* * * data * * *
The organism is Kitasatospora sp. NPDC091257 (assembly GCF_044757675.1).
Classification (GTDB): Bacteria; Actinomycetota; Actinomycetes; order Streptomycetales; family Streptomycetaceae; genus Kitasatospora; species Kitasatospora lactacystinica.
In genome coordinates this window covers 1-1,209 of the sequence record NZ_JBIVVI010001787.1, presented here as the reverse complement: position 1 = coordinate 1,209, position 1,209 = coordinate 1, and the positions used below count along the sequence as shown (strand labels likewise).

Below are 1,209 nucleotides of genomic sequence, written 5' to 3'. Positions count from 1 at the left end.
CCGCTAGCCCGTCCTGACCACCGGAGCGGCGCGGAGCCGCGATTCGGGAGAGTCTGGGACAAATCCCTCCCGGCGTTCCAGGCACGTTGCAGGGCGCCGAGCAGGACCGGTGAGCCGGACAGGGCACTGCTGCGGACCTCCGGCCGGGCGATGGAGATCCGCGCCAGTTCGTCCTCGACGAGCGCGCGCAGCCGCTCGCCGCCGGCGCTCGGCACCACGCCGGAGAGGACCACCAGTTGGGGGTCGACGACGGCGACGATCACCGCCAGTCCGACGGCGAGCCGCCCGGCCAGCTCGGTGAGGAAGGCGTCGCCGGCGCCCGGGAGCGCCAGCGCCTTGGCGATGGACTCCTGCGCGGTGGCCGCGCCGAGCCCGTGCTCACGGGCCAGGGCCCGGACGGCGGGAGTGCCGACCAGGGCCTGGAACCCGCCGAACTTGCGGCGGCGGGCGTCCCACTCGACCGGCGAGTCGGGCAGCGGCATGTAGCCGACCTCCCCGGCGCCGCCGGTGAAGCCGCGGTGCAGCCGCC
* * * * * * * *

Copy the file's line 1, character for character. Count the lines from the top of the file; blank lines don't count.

The organism is Kitasatospora sp. NPDC091257 (assembly GCF_044757675.1).